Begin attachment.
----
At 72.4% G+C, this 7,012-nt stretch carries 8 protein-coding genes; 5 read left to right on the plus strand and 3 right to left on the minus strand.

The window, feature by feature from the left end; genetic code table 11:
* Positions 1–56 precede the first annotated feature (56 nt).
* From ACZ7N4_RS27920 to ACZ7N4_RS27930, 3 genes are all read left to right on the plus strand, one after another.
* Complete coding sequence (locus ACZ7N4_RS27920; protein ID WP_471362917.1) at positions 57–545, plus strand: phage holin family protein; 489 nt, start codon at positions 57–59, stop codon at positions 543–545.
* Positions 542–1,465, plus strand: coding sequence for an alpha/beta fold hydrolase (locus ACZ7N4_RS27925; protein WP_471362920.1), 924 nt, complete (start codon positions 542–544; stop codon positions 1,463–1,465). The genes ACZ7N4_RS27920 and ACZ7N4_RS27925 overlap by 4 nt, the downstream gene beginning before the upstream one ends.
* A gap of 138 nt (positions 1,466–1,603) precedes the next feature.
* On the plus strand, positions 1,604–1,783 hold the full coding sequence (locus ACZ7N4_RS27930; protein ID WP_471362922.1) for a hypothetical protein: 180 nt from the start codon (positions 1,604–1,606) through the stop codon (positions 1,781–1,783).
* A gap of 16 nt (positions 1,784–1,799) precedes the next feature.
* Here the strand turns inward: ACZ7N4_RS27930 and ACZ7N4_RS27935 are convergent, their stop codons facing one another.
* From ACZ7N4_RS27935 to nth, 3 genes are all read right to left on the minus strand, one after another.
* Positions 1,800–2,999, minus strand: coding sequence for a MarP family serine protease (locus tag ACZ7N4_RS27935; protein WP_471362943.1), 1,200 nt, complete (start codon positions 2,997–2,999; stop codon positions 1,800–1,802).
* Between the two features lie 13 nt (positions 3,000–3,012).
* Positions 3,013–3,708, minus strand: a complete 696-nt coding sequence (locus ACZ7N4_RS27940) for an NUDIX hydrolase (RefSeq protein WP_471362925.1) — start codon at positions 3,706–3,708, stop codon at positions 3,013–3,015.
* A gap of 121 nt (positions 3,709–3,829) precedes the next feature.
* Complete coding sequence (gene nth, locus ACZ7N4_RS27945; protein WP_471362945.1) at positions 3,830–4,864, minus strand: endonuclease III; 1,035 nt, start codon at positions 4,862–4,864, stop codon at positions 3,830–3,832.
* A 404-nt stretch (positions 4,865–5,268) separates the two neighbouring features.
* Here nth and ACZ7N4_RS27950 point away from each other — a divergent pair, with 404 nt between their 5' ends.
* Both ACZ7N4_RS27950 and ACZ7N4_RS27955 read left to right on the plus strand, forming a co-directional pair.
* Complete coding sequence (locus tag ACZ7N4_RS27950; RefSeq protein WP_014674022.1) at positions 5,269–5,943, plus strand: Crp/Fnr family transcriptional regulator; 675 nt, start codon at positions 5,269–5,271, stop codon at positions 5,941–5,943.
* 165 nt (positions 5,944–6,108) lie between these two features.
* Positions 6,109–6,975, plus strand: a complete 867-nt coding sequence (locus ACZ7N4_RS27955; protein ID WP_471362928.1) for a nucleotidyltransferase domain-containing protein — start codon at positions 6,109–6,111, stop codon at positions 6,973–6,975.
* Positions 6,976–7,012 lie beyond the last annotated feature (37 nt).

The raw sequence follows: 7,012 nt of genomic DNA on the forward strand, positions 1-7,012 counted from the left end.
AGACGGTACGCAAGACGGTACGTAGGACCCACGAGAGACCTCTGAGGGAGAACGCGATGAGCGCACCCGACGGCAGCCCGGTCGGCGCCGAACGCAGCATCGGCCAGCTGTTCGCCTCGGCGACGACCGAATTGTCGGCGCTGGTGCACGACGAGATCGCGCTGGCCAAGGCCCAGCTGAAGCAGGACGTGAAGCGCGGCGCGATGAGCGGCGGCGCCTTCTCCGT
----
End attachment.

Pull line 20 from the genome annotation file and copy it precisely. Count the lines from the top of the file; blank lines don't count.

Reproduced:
* Complete coding sequence (locus tag ACZ7N4_RS27950; RefSeq protein WP_014674022.1) at positions 5,269–5,943, plus strand: Crp/Fnr family transcriptional regulator; 675 nt, start codon at positions 5,269–5,271, stop codon at positions 5,941–5,943.